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Australia Monetary Policy March 2024

Australia: RBA stands pat again in March; adopts more dovish language

At its monetary policy meeting on 19 March, the Reserve Bank of Australia (RBA) left the official cash rate (OCR) unchanged at 4.35% for the third consecutive meeting, as markets had expected. It also struck a more neutral tone.

The Bank decided to leave the monetary policy stance unchanged as it assessed that, even though inflation was moderating, it remained elevated. Inflation in January was unchanged at December’s 3.4%, and the RBA considered the recent evolution of inflation to be consistent with moderating price pressures amid stubborn excess demand in the economy. Looking ahead, the Bank expects inflation to return to its 2.0–3.0% target range no sooner than 2025 and hit the target’s midpoint in 2026.

The Bank tweaked its communication, replacing the phrase “a further increase in interest rates cannot be ruled out” with “the Board is not ruling anything in or out”, opening the door to future monetary policy decisions in both directions. That said, it did reiterate that it “remains resolute in its determination to return inflation to target”. The path of future monetary policy will depend on data and the evolving outlooks for inflation, domestic demand, the labor market and the global economy. Our panelists expect the RBA to begin easing the OCR later this year as inflation continues to moderate.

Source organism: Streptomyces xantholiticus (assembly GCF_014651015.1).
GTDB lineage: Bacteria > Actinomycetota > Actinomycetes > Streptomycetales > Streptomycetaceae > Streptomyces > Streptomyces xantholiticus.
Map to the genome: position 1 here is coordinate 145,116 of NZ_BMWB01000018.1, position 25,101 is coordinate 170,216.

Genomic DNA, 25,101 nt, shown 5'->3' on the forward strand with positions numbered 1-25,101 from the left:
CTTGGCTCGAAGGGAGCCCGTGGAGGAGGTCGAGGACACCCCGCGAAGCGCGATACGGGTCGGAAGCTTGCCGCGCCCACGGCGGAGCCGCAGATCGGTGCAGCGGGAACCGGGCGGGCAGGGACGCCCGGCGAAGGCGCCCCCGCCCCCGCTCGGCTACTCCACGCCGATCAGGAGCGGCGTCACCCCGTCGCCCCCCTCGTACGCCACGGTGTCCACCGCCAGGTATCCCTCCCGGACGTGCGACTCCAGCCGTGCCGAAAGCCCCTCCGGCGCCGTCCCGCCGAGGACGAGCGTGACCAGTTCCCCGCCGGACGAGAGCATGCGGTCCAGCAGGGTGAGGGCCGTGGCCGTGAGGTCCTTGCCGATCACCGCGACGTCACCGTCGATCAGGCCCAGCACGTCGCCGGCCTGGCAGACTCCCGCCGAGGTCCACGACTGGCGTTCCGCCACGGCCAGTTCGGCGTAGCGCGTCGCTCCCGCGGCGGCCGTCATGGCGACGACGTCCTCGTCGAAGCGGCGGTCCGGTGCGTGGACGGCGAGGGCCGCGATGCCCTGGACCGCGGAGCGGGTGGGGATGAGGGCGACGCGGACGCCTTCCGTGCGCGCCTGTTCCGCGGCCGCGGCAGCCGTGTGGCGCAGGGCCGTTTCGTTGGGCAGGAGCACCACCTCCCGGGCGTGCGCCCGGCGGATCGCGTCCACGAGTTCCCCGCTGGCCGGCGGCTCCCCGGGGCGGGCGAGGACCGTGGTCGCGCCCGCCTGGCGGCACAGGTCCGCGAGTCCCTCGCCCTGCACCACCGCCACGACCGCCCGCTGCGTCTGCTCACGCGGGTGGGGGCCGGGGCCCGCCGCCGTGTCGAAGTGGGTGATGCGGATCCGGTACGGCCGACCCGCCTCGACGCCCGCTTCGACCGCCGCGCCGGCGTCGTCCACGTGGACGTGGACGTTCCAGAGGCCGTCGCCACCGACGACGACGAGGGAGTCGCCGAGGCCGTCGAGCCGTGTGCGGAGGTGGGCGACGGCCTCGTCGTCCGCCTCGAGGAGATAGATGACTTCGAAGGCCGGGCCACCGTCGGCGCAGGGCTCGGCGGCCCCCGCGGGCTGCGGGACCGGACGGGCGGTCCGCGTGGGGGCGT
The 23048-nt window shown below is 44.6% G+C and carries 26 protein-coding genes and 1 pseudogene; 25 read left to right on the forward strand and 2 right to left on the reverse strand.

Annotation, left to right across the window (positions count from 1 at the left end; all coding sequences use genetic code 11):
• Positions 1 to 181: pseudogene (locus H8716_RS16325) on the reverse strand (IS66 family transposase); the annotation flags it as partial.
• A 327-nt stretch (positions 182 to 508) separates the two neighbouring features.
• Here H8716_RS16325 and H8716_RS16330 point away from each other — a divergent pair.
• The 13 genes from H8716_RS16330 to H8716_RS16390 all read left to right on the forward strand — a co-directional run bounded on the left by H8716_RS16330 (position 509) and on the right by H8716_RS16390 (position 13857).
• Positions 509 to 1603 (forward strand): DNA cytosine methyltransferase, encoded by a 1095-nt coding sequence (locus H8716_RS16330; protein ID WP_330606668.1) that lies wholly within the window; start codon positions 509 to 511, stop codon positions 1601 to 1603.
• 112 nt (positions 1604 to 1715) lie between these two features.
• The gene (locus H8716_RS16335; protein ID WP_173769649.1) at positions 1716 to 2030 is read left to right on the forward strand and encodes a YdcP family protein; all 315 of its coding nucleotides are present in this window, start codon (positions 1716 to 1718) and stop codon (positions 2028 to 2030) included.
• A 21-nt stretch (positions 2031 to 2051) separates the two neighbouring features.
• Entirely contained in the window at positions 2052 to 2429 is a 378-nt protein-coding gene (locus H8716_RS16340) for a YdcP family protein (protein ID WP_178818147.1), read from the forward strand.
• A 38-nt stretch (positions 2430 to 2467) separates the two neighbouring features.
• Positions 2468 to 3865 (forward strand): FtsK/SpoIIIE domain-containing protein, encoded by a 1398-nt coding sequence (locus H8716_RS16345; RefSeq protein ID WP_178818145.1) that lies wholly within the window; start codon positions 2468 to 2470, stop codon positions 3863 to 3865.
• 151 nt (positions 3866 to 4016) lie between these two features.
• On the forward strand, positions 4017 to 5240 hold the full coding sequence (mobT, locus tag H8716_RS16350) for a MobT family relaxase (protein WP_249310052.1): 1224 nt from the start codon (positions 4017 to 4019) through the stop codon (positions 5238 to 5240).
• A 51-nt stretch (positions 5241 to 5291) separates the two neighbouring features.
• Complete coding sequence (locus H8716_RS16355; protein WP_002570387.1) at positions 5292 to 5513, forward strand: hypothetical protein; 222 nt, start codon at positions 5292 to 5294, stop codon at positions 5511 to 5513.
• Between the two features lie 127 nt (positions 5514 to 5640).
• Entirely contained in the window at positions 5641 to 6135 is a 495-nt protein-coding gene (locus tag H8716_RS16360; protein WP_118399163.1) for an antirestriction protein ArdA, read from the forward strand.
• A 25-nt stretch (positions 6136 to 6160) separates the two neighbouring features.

The next monetary policy meeting is scheduled for 6–7 May.

Commenting on the outlook, United Overseas Bank’s Lee Sue Ann stated:

“We continue to expect the RBA to remain on hold in Q2 2024, after which we think the Board will be sufficiently confident that the restrictive monetary policy settings can be reduced at an incremental and measured pace.”

Similarly, ING’s Robert Carnell commented:

“Although the near-term inflation path still presents a slight risk to the rate outlook, we think that inflation will have fallen sufficiently far by the third quarter of this year to enable the RBA to cut the cash rate target by 25 basis points. We also think that by the year-end, slowing growth and further inflation declines will be enough to deliver a second rate cut.”

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